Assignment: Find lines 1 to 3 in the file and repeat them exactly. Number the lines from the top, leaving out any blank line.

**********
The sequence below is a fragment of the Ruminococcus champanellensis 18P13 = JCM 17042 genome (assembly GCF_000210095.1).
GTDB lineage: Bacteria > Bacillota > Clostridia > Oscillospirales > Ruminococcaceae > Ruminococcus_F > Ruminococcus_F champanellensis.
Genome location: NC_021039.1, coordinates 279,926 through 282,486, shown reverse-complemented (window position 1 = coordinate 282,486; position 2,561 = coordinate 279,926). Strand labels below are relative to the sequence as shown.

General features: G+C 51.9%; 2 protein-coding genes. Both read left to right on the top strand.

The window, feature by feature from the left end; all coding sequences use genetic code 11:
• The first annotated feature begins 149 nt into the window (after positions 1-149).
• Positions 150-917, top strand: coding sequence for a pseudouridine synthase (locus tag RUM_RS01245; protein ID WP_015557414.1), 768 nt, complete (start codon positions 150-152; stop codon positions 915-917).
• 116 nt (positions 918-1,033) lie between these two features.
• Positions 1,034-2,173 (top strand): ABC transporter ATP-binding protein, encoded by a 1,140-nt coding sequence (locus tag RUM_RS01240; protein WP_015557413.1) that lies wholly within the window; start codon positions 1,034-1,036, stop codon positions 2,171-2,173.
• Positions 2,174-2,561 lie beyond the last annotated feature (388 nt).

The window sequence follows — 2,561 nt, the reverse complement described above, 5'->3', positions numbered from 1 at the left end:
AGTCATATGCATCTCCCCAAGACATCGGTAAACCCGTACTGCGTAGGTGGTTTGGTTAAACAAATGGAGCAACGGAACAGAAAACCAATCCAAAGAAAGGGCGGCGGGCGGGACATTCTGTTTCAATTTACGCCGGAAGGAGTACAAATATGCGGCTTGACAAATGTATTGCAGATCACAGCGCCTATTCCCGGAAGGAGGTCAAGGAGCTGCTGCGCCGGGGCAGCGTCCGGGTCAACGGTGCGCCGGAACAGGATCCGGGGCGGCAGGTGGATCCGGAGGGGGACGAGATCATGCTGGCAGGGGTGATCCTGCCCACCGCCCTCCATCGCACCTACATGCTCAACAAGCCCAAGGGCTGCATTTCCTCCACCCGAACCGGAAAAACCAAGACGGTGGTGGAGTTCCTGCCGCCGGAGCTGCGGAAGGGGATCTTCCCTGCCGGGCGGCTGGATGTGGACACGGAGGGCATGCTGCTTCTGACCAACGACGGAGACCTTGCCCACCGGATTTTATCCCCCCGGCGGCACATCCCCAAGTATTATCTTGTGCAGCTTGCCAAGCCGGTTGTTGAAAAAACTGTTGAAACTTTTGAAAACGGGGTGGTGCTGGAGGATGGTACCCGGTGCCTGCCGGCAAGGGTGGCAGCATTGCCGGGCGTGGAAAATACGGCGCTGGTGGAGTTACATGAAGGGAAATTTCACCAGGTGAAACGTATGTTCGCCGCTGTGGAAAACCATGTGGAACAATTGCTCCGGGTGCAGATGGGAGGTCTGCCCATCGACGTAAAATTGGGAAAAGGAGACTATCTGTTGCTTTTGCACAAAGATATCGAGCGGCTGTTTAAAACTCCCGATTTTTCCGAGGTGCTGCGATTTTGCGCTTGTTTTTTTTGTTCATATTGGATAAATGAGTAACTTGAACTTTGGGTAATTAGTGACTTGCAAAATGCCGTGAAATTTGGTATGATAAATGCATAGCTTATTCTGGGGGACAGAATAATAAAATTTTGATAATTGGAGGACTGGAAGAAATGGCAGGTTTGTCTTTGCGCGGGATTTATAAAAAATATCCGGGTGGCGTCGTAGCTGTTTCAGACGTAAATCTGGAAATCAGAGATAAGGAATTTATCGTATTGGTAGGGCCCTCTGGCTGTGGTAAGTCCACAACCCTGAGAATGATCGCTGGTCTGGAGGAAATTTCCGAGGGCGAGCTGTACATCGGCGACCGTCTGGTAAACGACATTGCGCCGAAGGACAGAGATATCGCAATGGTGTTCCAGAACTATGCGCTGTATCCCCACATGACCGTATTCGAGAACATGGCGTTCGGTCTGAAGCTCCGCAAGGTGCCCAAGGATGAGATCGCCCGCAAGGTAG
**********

The sequence below is a fragment of the Ruminococcus champanellensis 18P13 = JCM 17042 genome (assembly GCF_000210095.1).
GTDB lineage: Bacteria > Bacillota > Clostridia > Oscillospirales > Ruminococcaceae > Ruminococcus_F > Ruminococcus_F champanellensis.
Genome location: NC_021039.1, coordinates 279,926 through 282,486, shown reverse-complemented (window position 1 = coordinate 282,486; position 2,561 = coordinate 279,926). Strand labels below are relative to the sequence as shown.